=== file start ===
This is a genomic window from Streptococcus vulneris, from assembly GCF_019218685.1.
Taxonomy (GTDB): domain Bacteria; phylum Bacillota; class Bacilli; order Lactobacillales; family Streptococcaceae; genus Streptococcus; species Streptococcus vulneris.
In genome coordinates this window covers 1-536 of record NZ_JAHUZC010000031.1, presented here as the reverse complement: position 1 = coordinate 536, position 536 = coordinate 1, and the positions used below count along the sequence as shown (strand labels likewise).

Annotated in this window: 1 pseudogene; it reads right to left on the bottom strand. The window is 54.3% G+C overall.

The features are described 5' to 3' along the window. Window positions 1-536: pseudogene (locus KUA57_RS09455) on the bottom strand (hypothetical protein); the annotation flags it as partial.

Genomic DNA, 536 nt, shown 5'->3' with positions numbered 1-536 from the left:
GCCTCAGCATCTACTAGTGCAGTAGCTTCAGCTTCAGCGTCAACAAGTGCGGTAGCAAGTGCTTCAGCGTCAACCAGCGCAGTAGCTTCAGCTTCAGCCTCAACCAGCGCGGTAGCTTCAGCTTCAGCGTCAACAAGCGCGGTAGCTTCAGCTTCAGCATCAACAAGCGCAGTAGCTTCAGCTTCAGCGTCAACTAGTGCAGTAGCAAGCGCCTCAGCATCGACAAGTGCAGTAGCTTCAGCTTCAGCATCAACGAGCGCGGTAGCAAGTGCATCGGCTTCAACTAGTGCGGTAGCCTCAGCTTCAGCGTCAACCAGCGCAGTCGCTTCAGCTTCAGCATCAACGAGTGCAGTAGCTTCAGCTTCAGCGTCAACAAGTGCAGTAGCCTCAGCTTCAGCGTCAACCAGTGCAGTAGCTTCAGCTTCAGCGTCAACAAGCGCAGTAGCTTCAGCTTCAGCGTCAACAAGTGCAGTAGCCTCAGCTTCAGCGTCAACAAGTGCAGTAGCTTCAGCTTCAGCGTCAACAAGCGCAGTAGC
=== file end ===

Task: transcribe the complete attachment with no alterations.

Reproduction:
This is a genomic window from Streptococcus vulneris, from assembly GCF_019218685.1.
Taxonomy (GTDB): domain Bacteria; phylum Bacillota; class Bacilli; order Lactobacillales; family Streptococcaceae; genus Streptococcus; species Streptococcus vulneris.
In genome coordinates this window covers 1-536 of record NZ_JAHUZC010000031.1, presented here as the reverse complement: position 1 = coordinate 536, position 536 = coordinate 1, and the positions used below count along the sequence as shown (strand labels likewise).

Annotated in this window: 1 pseudogene; it reads right to left on the bottom strand. The window is 54.3% G+C overall.

The features are described 5' to 3' along the window. Window positions 1-536: pseudogene (locus KUA57_RS09455) on the bottom strand (hypothetical protein); the annotation flags it as partial.

Genomic DNA, 536 nt, shown 5'->3' with positions numbered 1-536 from the left:
GCCTCAGCATCTACTAGTGCAGTAGCTTCAGCTTCAGCGTCAACAAGTGCGGTAGCAAGTGCTTCAGCGTCAACCAGCGCAGTAGCTTCAGCTTCAGCCTCAACCAGCGCGGTAGCTTCAGCTTCAGCGTCAACAAGCGCGGTAGCTTCAGCTTCAGCATCAACAAGCGCAGTAGCTTCAGCTTCAGCGTCAACTAGTGCAGTAGCAAGCGCCTCAGCATCGACAAGTGCAGTAGCTTCAGCTTCAGCATCAACGAGCGCGGTAGCAAGTGCATCGGCTTCAACTAGTGCGGTAGCCTCAGCTTCAGCGTCAACCAGCGCAGTCGCTTCAGCTTCAGCATCAACGAGTGCAGTAGCTTCAGCTTCAGCGTCAACAAGTGCAGTAGCCTCAGCTTCAGCGTCAACCAGTGCAGTAGCTTCAGCTTCAGCGTCAACAAGCGCAGTAGCTTCAGCTTCAGCGTCAACAAGTGCAGTAGCCTCAGCTTCAGCGTCAACAAGTGCAGTAGCTTCAGCTTCAGCGTCAACAAGCGCAGTAGC